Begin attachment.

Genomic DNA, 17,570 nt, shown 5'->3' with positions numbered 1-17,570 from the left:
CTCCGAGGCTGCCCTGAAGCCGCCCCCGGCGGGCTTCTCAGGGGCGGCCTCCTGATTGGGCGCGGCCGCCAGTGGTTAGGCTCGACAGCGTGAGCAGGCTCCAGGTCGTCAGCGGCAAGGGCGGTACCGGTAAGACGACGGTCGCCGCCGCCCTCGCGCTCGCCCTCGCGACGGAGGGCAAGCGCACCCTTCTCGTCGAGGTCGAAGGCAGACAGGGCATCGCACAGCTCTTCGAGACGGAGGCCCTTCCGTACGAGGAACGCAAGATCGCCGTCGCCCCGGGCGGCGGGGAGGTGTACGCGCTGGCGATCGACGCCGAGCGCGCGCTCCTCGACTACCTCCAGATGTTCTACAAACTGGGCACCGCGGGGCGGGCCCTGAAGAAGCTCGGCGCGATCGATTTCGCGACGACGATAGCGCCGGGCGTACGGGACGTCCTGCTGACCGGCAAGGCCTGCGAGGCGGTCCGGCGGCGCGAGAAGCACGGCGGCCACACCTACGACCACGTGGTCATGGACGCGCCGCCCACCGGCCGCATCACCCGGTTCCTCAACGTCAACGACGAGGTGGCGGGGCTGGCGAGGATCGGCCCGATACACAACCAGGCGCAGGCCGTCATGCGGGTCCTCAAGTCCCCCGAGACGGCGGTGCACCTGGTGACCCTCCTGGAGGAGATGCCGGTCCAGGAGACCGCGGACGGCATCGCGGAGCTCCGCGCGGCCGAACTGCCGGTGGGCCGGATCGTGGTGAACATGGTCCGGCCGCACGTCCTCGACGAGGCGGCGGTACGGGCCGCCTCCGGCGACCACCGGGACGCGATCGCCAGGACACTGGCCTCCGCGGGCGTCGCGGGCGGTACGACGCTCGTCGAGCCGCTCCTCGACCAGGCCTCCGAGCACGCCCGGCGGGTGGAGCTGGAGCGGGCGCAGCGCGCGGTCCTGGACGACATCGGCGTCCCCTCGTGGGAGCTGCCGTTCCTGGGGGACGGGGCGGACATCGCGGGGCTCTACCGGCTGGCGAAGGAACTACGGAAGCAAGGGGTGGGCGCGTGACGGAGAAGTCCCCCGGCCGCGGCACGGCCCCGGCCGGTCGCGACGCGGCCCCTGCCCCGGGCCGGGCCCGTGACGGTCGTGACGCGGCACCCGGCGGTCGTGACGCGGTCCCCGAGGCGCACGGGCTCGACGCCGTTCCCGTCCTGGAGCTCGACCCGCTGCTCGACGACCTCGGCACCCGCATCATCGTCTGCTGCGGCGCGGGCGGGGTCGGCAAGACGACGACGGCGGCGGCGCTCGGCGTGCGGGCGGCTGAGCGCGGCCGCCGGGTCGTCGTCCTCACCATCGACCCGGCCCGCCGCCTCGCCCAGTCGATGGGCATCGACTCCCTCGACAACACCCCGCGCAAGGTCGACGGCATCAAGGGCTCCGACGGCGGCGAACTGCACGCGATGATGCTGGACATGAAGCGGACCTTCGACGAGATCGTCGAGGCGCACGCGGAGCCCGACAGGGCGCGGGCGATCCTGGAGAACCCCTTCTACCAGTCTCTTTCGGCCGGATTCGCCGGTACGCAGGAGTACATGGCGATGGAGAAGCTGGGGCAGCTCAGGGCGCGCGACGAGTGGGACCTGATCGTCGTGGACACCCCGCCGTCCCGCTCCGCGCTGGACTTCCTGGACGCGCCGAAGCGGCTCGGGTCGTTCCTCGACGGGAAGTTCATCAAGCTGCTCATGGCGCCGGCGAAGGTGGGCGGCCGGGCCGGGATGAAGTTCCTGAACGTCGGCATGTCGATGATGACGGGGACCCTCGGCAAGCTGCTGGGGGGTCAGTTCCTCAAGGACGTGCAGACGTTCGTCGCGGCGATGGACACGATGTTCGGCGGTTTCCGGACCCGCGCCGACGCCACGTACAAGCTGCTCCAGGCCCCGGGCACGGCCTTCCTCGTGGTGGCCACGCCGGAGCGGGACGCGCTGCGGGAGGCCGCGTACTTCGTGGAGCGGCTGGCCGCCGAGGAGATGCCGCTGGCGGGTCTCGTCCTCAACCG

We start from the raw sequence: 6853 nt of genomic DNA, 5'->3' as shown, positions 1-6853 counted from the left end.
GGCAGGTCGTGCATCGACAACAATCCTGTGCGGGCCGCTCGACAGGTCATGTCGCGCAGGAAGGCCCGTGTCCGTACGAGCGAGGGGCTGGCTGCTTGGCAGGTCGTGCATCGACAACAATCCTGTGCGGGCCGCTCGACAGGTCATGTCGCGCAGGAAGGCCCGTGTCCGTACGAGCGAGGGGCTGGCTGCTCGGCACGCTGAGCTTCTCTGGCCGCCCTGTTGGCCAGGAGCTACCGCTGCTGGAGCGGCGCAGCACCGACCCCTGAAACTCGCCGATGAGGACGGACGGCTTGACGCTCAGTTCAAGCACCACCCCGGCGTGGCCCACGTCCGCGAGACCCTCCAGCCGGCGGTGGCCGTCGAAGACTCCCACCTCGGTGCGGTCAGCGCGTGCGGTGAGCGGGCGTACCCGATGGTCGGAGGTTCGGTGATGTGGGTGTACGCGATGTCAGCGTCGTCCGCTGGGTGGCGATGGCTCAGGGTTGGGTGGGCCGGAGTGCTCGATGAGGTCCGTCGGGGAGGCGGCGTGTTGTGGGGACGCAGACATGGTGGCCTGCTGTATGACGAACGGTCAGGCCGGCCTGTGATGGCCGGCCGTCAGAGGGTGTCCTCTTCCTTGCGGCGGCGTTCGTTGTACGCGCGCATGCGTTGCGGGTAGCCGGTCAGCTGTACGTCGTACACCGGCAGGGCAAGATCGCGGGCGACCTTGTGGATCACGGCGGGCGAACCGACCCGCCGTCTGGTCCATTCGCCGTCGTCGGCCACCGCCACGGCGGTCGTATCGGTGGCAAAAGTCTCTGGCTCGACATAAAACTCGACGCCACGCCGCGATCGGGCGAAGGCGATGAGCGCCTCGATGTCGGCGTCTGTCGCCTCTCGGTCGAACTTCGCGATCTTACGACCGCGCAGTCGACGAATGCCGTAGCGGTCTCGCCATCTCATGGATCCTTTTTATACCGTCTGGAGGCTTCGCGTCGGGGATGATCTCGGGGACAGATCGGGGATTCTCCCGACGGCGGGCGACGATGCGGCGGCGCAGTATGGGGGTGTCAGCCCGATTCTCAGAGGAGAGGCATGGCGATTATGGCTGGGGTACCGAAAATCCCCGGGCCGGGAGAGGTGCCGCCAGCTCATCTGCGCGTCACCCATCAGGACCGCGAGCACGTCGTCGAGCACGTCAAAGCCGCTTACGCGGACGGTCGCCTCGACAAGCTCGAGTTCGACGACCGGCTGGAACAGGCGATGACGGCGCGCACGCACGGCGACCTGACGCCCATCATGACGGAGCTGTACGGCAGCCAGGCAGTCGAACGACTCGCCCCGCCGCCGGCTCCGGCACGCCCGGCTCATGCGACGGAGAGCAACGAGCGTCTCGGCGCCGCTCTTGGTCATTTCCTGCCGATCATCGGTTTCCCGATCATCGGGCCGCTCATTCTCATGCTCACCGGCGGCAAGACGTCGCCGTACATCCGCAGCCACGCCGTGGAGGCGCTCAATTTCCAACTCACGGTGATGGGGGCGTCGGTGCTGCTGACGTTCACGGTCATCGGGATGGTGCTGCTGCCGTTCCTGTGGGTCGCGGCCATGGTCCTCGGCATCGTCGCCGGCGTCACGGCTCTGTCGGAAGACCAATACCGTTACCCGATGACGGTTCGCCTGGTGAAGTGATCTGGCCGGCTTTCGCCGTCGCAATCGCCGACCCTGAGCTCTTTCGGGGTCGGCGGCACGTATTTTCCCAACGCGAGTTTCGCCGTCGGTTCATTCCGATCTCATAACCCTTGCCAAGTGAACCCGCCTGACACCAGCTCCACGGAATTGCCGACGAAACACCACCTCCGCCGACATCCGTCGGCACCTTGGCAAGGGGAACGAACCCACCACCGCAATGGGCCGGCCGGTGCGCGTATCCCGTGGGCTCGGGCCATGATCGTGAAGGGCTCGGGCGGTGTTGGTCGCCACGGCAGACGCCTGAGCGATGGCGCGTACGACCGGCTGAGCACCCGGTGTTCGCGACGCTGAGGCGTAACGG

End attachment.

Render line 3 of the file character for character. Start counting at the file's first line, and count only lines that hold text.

We start from the raw sequence: 6853 nt of genomic DNA, 5'->3' as shown, positions 1-6853 counted from the left end.